"Sounds like something I'd say," is what I thought when I was reading the DW section of LXF91. So I went back and did a little research of archived DWWs, and sure enough, the quote was taken from a comment I had made.
Ladislav, I feel honored, thank you very much!
Congratulations on this 200th DWW, and here's to many more great issues!
On a side note, as an end user, I'm now tri-booting this machine, using SimplyMEPIS64 6.5 as my 64-bit OS of choice, and PCLOS 2007 TR4 for my 32-bit Linux OS, alongside the MSXP option. It took another Distro to help me achieve this feat, and that was R.I.P. 2.5, which I used to install GRUB with the ability to boot each OS. I understand that I could've edited GRUB, but I couldn't get it to work. R.I.P. saved the day.
So I'm still learning, slowly, but learning.
Have a great today everyone!
41 • Thanks for Distrowatch (by Beatnik on 2007-04-30 22:52:46 GMT from Panama)
Hey Ladislav, just wanted to thank you, your site is very informative, I come here everyday to see your Linux distro news, and new releases. By the way, just wanted to thank you for your soon response to my suggerences for your site.
42 • Re: Out of the box (by Beatnik on 2007-04-30 23:25:38 GMT from Panama)
So, people want out of the box. Believe me, I have tried some of the most famed desktop oriented linux distros:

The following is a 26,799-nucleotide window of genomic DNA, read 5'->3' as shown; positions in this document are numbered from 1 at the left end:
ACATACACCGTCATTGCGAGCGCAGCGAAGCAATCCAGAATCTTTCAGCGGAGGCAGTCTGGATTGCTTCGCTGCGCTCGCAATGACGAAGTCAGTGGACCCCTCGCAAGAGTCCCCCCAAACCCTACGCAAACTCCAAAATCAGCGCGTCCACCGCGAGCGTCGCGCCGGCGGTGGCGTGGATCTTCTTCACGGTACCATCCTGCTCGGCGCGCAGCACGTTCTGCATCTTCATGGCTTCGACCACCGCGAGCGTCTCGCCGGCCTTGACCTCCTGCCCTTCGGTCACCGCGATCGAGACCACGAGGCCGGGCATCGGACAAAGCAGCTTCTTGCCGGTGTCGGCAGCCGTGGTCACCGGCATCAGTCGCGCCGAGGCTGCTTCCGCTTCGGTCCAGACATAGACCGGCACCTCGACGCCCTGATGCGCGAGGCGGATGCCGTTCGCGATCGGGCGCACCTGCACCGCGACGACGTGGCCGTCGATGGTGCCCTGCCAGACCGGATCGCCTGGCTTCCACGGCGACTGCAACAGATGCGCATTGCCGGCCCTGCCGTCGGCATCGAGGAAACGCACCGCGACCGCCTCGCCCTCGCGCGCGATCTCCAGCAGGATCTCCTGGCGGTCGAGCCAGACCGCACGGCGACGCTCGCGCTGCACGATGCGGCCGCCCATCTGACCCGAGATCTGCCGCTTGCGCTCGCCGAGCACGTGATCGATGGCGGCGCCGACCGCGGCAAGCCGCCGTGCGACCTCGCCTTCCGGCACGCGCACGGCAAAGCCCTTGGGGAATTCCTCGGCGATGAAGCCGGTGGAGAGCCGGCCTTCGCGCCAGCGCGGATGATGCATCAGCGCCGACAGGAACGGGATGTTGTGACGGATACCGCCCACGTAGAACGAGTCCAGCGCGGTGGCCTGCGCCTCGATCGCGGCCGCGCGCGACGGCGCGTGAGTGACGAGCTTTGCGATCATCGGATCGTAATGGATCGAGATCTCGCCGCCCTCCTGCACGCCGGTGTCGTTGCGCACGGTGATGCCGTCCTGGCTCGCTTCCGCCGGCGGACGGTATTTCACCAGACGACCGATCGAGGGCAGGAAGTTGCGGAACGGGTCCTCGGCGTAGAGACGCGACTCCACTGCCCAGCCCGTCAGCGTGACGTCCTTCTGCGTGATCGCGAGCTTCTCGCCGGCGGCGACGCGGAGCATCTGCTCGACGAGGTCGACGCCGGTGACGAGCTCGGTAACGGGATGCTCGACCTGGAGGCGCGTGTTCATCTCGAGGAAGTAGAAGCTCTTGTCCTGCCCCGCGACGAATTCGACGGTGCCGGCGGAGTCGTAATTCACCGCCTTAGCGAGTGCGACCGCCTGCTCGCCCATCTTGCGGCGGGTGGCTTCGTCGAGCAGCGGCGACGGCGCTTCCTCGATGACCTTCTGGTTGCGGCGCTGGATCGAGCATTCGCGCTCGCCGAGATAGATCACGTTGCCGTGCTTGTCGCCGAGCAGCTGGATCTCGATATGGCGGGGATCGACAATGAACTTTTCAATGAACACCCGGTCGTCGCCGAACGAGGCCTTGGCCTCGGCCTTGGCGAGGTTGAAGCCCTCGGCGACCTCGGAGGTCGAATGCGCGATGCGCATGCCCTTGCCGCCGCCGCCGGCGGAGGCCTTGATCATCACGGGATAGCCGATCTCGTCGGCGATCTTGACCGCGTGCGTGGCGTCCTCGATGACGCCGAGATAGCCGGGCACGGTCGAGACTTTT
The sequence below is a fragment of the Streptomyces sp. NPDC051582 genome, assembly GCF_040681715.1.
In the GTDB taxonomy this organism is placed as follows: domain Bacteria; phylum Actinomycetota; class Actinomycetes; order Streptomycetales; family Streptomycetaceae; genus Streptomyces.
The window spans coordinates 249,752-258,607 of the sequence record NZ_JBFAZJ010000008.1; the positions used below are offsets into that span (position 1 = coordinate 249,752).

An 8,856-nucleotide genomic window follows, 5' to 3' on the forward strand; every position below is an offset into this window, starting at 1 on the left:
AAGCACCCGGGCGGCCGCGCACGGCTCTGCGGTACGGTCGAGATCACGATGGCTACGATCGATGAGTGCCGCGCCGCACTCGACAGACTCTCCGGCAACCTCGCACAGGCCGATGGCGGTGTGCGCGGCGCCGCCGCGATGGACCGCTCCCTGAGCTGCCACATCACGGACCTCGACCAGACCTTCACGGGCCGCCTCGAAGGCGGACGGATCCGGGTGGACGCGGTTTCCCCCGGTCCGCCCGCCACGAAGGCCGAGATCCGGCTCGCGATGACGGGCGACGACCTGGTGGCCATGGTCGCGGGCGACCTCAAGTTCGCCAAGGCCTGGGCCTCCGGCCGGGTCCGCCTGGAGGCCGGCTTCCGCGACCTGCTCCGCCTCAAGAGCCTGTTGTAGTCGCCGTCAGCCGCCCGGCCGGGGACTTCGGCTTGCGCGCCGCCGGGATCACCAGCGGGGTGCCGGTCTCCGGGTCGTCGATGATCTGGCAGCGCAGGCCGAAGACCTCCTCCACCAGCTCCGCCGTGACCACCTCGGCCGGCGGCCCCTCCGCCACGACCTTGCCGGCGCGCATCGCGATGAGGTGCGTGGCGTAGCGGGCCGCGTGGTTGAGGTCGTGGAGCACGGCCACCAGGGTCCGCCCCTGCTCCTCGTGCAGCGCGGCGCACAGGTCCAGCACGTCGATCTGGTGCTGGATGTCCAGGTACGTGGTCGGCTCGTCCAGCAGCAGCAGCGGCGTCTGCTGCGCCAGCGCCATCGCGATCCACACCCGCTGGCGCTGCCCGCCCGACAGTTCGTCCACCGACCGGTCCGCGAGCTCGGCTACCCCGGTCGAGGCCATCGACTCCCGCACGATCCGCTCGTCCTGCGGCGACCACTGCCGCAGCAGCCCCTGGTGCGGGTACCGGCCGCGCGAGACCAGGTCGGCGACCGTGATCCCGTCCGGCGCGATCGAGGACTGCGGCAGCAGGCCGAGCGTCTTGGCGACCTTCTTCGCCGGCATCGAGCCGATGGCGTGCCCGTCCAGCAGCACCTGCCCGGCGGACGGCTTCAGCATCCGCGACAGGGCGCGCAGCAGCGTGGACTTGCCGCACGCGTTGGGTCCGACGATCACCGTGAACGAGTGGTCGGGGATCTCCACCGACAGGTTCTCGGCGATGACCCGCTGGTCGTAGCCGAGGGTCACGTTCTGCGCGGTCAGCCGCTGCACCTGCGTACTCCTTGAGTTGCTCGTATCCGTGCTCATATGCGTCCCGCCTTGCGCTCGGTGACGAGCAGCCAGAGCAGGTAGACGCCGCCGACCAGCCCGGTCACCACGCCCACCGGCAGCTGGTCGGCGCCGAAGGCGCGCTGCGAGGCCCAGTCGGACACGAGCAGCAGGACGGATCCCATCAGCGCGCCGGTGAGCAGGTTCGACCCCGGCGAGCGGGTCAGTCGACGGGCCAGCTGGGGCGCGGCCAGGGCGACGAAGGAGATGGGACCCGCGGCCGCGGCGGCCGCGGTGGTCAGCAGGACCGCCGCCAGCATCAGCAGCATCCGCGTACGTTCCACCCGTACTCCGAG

Ubuntu, Kubuntu, Mandriva, Sabayon, Mepis, Mint, Sam.
In a scale from 1-10
SABAYON (9/10) is the winner for superb out of the box, the 3.3 Dvd IS NEAR PERFECT, well I liked more the beautiful wallpaper on 3.26.
Sabayon DVD has everything you need for your desktop use:
Support out of the box for Beryl, and all these formats .mp3, .mpeg, .avi, flash, jpeg, original DVD playing, with hundreds of application softs. MPlayer is the best media player in linux.
Only thing missed from Ubuntu is the update method apt-get and synaptic because portage is not so easy.
Sam Linux (9/10) Very good, I am waiting for the new version of it´s mother PClinux, I haven´t tried it yet.
Mandriva One KDE (8.5/10) Good, some problems because it do not installs flashplayer so you can´t view youtube.com videos.
I also tried some multimedia oriented distros:
ArtistX (9/10) Very good, with hundreds of audio/video/image softwares. Shame it comes with Beryl, but nVidia drivers do not work for me.
Dyne-Bolic (9/10) Very Good, some rasta propaganda, but good, beware on older systems like my dell pentium II 450mhz it never enters the desktop.